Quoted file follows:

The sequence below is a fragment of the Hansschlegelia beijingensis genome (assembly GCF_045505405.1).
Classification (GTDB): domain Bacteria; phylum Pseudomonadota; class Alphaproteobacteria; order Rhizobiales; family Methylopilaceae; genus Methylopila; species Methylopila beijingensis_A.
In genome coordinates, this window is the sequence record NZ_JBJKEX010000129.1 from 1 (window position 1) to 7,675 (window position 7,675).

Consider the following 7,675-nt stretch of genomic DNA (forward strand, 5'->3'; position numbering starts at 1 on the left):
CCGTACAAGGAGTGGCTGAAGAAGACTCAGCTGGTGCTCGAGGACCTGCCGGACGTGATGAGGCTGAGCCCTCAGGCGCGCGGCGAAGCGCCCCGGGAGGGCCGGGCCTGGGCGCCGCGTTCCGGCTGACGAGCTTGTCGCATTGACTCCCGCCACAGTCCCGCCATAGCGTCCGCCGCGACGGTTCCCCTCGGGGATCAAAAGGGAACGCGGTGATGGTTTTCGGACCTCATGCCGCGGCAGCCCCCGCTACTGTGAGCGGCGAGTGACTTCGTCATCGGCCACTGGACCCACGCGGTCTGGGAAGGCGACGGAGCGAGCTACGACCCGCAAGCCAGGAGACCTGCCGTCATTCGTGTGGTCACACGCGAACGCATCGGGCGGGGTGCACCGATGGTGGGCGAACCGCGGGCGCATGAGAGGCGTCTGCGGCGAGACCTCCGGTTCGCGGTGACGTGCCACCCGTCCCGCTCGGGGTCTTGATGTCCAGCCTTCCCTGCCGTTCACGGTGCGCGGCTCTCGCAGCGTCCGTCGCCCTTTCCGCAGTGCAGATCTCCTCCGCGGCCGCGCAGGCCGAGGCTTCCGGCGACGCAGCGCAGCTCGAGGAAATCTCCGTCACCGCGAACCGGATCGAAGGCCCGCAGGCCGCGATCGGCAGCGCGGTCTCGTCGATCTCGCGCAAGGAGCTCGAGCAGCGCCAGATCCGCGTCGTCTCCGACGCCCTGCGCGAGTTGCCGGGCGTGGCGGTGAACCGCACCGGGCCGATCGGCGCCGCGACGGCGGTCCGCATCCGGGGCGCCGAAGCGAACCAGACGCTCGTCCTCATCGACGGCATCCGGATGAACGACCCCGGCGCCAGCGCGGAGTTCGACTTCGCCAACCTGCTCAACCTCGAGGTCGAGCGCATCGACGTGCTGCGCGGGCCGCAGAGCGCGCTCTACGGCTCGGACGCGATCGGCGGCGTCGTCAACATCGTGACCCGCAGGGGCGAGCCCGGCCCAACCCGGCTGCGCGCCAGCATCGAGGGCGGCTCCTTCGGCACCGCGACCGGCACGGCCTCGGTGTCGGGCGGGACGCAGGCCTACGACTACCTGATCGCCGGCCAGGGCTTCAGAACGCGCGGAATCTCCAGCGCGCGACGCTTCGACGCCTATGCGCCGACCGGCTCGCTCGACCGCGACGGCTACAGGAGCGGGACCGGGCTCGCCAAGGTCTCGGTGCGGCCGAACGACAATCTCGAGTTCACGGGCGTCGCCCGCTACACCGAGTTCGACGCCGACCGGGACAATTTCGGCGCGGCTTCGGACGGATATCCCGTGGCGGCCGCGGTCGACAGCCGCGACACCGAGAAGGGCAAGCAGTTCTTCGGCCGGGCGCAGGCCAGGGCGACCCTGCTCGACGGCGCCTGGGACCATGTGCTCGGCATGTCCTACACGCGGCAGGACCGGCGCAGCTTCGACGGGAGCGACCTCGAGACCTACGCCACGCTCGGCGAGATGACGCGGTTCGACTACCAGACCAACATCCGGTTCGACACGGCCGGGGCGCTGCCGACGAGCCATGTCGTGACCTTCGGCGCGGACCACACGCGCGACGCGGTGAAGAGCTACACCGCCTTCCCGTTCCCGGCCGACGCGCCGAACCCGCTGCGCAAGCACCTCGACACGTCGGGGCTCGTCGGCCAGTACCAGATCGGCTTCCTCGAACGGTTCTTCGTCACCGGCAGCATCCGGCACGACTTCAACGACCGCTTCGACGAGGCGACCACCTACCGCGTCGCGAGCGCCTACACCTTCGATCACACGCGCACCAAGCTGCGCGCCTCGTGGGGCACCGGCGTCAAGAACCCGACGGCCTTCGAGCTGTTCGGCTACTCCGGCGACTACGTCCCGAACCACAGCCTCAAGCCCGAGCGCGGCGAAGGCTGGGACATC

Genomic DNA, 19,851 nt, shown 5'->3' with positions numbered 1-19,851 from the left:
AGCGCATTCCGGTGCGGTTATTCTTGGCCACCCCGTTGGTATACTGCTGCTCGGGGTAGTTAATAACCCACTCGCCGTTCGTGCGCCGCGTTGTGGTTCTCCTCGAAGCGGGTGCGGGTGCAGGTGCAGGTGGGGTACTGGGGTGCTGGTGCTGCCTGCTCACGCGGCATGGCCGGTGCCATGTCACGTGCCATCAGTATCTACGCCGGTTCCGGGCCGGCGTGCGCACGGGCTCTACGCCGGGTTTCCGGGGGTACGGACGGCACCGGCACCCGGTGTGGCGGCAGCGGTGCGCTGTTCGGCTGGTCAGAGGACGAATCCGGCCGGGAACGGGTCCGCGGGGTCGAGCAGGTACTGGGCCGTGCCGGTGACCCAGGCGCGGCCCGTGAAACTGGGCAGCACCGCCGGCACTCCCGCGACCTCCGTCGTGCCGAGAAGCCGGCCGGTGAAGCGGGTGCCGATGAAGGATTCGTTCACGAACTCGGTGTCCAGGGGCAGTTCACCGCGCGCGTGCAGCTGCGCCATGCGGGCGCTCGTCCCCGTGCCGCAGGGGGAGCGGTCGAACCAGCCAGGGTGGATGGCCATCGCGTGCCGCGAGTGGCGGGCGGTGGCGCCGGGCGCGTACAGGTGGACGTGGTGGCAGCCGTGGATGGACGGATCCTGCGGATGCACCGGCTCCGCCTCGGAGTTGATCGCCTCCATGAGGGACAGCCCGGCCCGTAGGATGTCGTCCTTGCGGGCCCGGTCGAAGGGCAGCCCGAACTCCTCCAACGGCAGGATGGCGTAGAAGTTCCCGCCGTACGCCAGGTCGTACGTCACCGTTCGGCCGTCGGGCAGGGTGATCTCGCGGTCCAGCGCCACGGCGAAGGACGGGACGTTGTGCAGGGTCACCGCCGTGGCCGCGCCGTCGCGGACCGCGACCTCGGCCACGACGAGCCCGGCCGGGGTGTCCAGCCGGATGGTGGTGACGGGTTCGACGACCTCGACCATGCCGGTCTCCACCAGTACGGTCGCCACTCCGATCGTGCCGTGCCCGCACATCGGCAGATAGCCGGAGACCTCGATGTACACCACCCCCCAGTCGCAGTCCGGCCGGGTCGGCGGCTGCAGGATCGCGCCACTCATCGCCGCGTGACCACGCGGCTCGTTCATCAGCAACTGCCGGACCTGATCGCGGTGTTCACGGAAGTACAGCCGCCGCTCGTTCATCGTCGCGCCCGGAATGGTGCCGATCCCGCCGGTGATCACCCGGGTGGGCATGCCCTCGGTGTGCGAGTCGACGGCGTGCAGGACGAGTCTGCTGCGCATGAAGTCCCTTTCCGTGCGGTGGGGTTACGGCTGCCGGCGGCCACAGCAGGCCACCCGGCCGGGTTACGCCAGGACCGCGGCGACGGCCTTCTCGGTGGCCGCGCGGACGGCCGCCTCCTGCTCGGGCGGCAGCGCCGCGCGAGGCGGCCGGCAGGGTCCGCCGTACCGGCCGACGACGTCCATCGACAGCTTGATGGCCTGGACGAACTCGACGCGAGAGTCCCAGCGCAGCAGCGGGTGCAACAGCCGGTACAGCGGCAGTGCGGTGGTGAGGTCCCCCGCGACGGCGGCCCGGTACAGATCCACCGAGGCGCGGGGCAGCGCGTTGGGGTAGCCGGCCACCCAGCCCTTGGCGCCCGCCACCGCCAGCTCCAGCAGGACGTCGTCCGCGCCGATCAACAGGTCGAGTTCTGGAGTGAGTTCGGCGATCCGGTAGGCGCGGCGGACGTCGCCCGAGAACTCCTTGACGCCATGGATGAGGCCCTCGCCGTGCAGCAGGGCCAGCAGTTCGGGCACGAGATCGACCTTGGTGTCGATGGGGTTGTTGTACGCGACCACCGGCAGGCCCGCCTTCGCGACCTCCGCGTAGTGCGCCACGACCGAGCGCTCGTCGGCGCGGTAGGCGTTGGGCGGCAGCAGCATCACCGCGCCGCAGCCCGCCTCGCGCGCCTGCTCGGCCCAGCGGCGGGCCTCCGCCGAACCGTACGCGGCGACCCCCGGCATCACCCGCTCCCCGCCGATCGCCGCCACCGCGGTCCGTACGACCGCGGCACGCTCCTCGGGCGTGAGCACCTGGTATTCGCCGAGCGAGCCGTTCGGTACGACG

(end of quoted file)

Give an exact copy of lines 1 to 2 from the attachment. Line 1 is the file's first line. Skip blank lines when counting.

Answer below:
The sequence below is a fragment of the Hansschlegelia beijingensis genome (assembly GCF_045505405.1).
Classification (GTDB): domain Bacteria; phylum Pseudomonadota; class Alphaproteobacteria; order Rhizobiales; family Methylopilaceae; genus Methylopila; species Methylopila beijingensis_A.